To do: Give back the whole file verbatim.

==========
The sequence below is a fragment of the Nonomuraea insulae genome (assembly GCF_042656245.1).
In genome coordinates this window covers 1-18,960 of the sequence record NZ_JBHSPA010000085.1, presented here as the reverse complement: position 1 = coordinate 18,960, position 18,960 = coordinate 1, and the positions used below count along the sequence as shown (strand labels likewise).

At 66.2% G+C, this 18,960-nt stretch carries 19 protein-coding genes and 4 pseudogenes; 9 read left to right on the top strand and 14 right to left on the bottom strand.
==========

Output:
The sequence below is a fragment of the Nonomuraea insulae genome (assembly GCF_042656245.1).
In genome coordinates this window covers 1-18,960 of the sequence record NZ_JBHSPA010000085.1, presented here as the reverse complement: position 1 = coordinate 18,960, position 18,960 = coordinate 1, and the positions used below count along the sequence as shown (strand labels likewise).

At 66.2% G+C, this 18,960-nt stretch carries 19 protein-coding genes and 4 pseudogenes; 9 read left to right on the top strand and 14 right to left on the bottom strand.